Oct 11, 2008
ParaParaJMo (All reviews)
Though by some standards today, the story may seem a bit cliché, but for its time in the mid-1990s, it wasn’t really that much of the norm. So the Alice in Wonderland concept may not be something that will appeal to everyone since you’ve already seen it in more semi-mainstream animes in comparison to this one such as 12 Kingdoms, Inuyasha, and Escaflowne which came out after Fushigi Yuugi though this was the anime that did it before it became something semi-common. Even though this is primarily shoujo, the well diverse but archetypical cast do have mass appeal.

Each character for the most part has their own unique use and contribution to the story and they are presented in ways you get to know them. The characters or heck, maybe even one character will grow on you as you watch from start to finish. I would explain this, but it would be a significant spoiler, and if you’ve seen this anime, you know what I’m talking about. Whether that character is good or bad, you’ll love them. Hell, my favorite character Nakago is the primary antagonist and even Yuu Watase, the original manga-ka has admitted that Nakago is her favorite character.

The anime will hopefully satisfy men and women. The story overall is very diverse with its appeal, but it went a little longer than it should have, but it ends in a way where everything is resolved and the characters wonderfully develop. It has romance, adventure, excitement, comedy and action, which I will further get into. However, what will annoy male and female alike is the interaction between Tamahome and Miaka when they really get romantic with each other. It kind of drags and we don’t need that much hugging even if we can appreciate how much they love each other.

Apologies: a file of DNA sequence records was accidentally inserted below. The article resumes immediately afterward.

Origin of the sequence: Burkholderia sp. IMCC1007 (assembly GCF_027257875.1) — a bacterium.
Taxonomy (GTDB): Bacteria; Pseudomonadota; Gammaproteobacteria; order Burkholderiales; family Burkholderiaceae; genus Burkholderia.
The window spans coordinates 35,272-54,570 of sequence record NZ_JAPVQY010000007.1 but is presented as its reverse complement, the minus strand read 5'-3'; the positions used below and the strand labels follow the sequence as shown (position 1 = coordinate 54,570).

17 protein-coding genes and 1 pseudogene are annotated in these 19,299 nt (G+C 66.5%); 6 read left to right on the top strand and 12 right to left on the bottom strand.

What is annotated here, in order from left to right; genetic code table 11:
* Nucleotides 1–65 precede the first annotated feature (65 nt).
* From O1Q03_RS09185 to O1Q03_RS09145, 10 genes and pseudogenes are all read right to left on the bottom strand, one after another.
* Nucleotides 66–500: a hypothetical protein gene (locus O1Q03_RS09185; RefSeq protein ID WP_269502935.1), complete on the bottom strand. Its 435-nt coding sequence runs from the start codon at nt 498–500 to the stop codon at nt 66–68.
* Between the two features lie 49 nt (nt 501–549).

Well, the character design today doesn’t really stand out in comparison to most shoujo out there for the most part. The costume designs are a little flamboyant for the setting, but even so, they still compliment the character designs very well where it helps make them stand out a bit more. The action is well coordinated, technical and raw which will appeal to male viewers. The city settings captures the heart of ancient China very captivatingly and truly represents their culture at that time period where they gathered to worship the emperor. However, with the modern day settings, you get a different approach to the school uniform with the blazer and ribbon design you see in lets say Evangelion, than the more mainstream sailor uniform which I thought was unique to anime in the mid-1990s with Magic Knight Rayearth and Sailor Moon being the rage back then with those designs, so its nice to see something different. It is also unique to point out in the real world in Fushigi Yuugi, nobody has crazy color hair, but in the book, you got the typical crazy color anime hair which was somewhat of the intention of Watase and the staff at Studio Pierrot. So overall, the art may be descent, but the character design 100% stand out, but the action, costumes, and scenery makes up for it.